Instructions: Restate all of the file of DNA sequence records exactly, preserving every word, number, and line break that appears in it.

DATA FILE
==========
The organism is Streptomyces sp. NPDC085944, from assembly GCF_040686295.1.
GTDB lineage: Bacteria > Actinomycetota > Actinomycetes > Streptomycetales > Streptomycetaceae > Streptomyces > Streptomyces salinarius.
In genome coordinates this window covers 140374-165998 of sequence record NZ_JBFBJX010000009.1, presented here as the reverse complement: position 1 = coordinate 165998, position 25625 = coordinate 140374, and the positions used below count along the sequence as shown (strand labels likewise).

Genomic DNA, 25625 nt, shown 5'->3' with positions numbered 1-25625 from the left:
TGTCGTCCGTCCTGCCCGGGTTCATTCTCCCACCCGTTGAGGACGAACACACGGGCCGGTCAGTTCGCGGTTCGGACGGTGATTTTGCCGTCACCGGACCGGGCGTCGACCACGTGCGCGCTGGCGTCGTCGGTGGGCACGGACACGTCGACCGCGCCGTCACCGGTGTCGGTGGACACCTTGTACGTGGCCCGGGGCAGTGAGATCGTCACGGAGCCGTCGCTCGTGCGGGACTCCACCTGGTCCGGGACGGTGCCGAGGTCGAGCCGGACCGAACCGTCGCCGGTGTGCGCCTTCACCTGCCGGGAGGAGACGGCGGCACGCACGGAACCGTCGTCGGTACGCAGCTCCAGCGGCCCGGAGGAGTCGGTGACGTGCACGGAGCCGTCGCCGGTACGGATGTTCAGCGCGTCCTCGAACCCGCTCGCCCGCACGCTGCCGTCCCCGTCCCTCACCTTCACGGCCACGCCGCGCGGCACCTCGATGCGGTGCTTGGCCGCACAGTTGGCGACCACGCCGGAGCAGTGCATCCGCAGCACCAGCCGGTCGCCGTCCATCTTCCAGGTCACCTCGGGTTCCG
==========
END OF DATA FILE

The organism is Streptomyces sp. NPDC085944, from assembly GCF_040686295.1.
GTDB lineage: Bacteria > Actinomycetota > Actinomycetes > Streptomycetales > Streptomycetaceae > Streptomyces > Streptomyces salinarius.
In genome coordinates this window covers 140374-165998 of sequence record NZ_JBFBJX010000009.1, presented here as the reverse complement: position 1 = coordinate 165998, position 25625 = coordinate 140374, and the positions used below count along the sequence as shown (strand labels likewise).

Genomic DNA, 25625 nt, shown 5'->3' with positions numbered 1-25625 from the left:
TGTCGTCCGTCCTGCCCGGGTTCATTCTCCCACCCGTTGAGGACGAACACACGGGCCGGTCAGTTCGCGGTTCGGACGGTGATTTTGCCGTCACCGGACCGGGCGTCGACCACGTGCGCGCTGGCGTCGTCGGTGGGCACGGACACGTCGACCGCGCCGTCACCGGTGTCGGTGGACACCTTGTACGTGGCCCGGGGCAGTGAGATCGTCACGGAGCCGTCGCTCGTGCGGGACTCCACCTGGTCCGGGACGGTGCCGAGGTCGAGCCGGACCGAACCGTCGCCGGTGTGCGCCTTCACCTGCCGGGAGGAGACGGCGGCACGCACGGAACCGTCGTCGGTACGCAGCTCCAGCGGCCCGGAGGAGTCGGTGACGTGCACGGAGCCGTCGCCGGTACGGATGTTCAGCGCGTCCTCGAACCCGCTCGCCCGCACGCTGCCGTCCCCGTCCCTCACCTTCACGGCCACGCCGCGCGGCACCTCGATGCGGTGCTTGGCCGCACAGTTGGCGACCACGCCGGAGCAGTGCATCCGCAGCACCAGCCGGTCGCCGTCCATCTTCCAGGTCACCTCGGGTTCCG